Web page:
Master Builders deputy CEO Paul Bidwell said the sector was bracing for the fallout of businesses continuing to absorb the tsunami of cost rises – with September to October expected to be the tipping point for many.
“It is a major problem in Queensland and other parts of the country right now. Our legal guys are getting hammered, like people with a $44,000 contract where the cost of things whether timber or whatever has gone up by $30,000. The builder is saying what can I do, and the answer is you can’t do anything, you signed a contract to deliver on time and on price.”
He said it was not unreasonable for a builder to be penalised for not finishing on time, but material cost overruns were now out of control with “still no end in sight”.
”It’s getting to the point where we know something will happen. It will end in tears and there will be some builders that won’t survive because they just can’t afford the loss. We think that could be September, October.”
Developers were able to cancel contracts and return deposits if the build had not begun, he said.
”There are a lot of people (builders) struggling to deliver on time and at price. A lot of builders have had to absorb those price increases. They might have been okay in December but timber alone will go up 30 per cent September 1 and again 20-25 per cent on November 1. The cost of timber has gone up 50-60 per cent in the last nine months with no end in sight.”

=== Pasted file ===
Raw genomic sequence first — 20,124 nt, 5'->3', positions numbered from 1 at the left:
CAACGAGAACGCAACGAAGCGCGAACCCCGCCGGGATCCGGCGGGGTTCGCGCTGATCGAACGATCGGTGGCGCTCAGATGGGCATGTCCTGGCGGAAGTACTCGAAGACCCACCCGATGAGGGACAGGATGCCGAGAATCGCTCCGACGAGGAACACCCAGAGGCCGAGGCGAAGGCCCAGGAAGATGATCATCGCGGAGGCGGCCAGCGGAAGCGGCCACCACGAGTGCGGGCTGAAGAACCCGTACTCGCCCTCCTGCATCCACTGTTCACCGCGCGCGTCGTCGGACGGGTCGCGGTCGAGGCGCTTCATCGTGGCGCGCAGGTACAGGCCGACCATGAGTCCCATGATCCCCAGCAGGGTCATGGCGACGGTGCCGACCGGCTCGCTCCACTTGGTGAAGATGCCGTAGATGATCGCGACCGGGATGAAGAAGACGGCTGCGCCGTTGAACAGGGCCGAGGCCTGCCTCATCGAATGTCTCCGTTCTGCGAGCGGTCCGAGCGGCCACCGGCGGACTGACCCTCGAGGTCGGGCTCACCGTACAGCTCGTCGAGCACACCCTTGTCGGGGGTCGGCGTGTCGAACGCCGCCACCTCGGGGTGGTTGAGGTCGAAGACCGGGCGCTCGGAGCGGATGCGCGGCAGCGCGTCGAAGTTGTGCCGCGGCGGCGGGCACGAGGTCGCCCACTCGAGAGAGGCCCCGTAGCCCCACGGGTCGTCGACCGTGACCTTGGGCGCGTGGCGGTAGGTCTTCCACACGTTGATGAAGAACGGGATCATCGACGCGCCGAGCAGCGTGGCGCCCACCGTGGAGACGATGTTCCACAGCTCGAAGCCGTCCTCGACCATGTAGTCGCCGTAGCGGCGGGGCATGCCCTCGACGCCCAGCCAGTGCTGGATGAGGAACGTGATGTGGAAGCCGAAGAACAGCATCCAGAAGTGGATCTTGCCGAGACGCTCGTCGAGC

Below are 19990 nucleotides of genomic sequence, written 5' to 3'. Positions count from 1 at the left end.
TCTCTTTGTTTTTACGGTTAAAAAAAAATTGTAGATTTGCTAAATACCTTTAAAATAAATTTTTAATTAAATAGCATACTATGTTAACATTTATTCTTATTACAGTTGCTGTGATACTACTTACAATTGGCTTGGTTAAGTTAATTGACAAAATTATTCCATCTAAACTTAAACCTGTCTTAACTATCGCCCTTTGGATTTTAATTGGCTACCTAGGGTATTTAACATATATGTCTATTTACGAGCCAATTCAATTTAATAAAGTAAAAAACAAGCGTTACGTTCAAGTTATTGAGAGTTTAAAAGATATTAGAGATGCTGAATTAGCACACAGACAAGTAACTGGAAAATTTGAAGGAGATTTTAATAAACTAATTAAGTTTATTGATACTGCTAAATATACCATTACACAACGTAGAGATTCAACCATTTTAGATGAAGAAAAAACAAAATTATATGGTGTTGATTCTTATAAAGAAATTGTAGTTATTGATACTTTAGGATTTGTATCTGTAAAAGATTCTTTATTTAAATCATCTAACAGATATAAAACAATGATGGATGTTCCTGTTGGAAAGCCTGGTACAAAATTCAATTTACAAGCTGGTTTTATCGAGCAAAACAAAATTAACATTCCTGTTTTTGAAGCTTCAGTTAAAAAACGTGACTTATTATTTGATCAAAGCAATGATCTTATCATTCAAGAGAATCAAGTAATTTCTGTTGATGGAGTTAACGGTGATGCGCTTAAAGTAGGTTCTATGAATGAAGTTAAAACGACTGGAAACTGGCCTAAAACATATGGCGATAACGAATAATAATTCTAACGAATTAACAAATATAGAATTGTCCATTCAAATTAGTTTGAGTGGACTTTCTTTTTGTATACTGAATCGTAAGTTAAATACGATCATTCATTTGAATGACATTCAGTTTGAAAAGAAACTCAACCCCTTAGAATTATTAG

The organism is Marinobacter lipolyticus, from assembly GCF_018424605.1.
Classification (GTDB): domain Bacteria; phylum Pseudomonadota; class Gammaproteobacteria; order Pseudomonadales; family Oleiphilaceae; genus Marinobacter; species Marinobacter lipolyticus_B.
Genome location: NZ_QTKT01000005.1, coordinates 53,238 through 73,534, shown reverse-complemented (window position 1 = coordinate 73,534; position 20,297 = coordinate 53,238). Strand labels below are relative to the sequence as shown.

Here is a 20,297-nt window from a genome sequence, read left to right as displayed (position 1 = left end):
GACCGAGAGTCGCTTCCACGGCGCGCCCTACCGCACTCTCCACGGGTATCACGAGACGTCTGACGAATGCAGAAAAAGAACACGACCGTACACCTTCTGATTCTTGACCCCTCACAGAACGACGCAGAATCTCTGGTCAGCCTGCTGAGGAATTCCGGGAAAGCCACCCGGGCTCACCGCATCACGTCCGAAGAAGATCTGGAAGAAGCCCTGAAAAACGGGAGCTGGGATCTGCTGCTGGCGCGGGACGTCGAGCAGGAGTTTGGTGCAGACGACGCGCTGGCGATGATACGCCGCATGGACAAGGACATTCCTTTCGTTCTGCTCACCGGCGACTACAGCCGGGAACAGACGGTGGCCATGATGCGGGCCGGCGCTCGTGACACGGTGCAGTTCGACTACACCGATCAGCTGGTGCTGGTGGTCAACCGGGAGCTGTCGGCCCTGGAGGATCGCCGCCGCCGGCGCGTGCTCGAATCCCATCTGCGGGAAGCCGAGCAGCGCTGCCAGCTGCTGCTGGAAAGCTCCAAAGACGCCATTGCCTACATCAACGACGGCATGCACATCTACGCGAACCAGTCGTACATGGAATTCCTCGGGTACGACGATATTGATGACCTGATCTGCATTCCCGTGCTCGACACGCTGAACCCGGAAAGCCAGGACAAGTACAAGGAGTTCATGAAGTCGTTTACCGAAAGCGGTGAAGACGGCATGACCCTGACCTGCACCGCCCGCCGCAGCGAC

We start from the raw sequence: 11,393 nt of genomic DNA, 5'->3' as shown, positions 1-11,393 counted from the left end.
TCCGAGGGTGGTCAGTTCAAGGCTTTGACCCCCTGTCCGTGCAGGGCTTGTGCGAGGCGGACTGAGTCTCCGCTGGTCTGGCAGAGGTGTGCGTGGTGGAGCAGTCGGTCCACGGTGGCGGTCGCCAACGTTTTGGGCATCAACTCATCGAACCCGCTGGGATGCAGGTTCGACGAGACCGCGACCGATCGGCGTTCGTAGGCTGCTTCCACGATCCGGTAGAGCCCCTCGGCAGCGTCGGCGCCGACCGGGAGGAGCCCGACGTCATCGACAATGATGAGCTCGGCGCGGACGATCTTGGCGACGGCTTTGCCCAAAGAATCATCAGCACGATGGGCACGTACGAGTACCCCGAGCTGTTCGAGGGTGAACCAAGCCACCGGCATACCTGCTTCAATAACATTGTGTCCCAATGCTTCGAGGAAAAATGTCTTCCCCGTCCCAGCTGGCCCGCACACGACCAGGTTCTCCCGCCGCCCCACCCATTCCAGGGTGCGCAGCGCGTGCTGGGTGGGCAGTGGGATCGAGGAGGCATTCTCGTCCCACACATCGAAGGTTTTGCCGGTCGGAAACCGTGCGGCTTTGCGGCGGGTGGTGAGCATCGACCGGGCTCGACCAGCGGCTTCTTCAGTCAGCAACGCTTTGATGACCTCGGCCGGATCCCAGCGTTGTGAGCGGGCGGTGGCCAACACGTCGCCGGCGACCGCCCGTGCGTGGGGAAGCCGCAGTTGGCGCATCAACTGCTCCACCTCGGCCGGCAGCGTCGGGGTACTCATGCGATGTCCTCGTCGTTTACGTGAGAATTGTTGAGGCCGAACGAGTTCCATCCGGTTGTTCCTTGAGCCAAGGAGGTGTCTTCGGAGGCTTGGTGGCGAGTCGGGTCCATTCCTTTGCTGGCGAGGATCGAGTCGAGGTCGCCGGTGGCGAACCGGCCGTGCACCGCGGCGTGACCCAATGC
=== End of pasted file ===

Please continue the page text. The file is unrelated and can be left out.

Mr Bidwell said while the Olympics were still way off, the civil and other works could see the sector exposed.
“It’s a perfect storm if you overlay the Olympics, we’re lucky we’ve got some time before that starts to gear up. We’re hoping the materials supply like timber will sort itself out but the rest of this year will be very problematic. Some builders will not ride it out, we sincerely hope they are few. We just don’t know.”
Tom and Jaala Frauenfelder of Ground Up Projects have weathered the uncertainties so far, by anticipating surges in prices and wearing overruns as best they can.
“The industry is booming, we cannot keep up to the funnel it’s an incredible amount of work but there’s just not the material to do it. The material shortage slows down small business, especially those who aren’t planning far enough ahead or don’t have capability to hold material in stock. There’s a really fine balancing act that will play out through a lot of small businesses throughout SEQ.”
”There will be a lot of things happening out of our control and there has to be a dialogue around that. There’s potentially going to be large corporations that come up to work on Olympic infrastructure, billions of dollars worth over the next 11 years. If these companies are offering more money for materials in shortage, they will be pulling material from everywhere for them.”
He said the Olympics were a “once in a lifetime opportunity that will be so amazing for us” in Brisbane. “Look at what Expo 88 did for Southbank which we still get to enjoy. Imagine what the Olympics will be like.”
But he said the key in the meantime was to survive by staying on top of cost overruns and material shortages. “Mums and dads need to realise the impacts that could occur which everyone needs to pay for. A bit of give and take is best for everyone’s benefit and wellbeing.”